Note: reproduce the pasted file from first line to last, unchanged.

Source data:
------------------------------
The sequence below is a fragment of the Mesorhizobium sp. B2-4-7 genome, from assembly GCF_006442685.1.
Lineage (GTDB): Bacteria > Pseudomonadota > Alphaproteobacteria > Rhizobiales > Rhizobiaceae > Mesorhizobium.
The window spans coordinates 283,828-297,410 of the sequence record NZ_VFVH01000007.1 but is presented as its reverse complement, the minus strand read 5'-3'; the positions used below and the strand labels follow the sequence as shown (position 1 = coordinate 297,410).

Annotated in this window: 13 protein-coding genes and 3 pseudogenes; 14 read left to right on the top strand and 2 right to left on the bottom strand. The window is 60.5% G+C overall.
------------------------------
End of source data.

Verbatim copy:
The sequence below is a fragment of the Mesorhizobium sp. B2-4-7 genome, from assembly GCF_006442685.1.
Lineage (GTDB): Bacteria > Pseudomonadota > Alphaproteobacteria > Rhizobiales > Rhizobiaceae > Mesorhizobium.
The window spans coordinates 283,828-297,410 of the sequence record NZ_VFVH01000007.1 but is presented as its reverse complement, the minus strand read 5'-3'; the positions used below and the strand labels follow the sequence as shown (position 1 = coordinate 297,410).

Annotated in this window: 13 protein-coding genes and 3 pseudogenes; 14 read left to right on the top strand and 2 right to left on the bottom strand. The window is 60.5% G+C overall.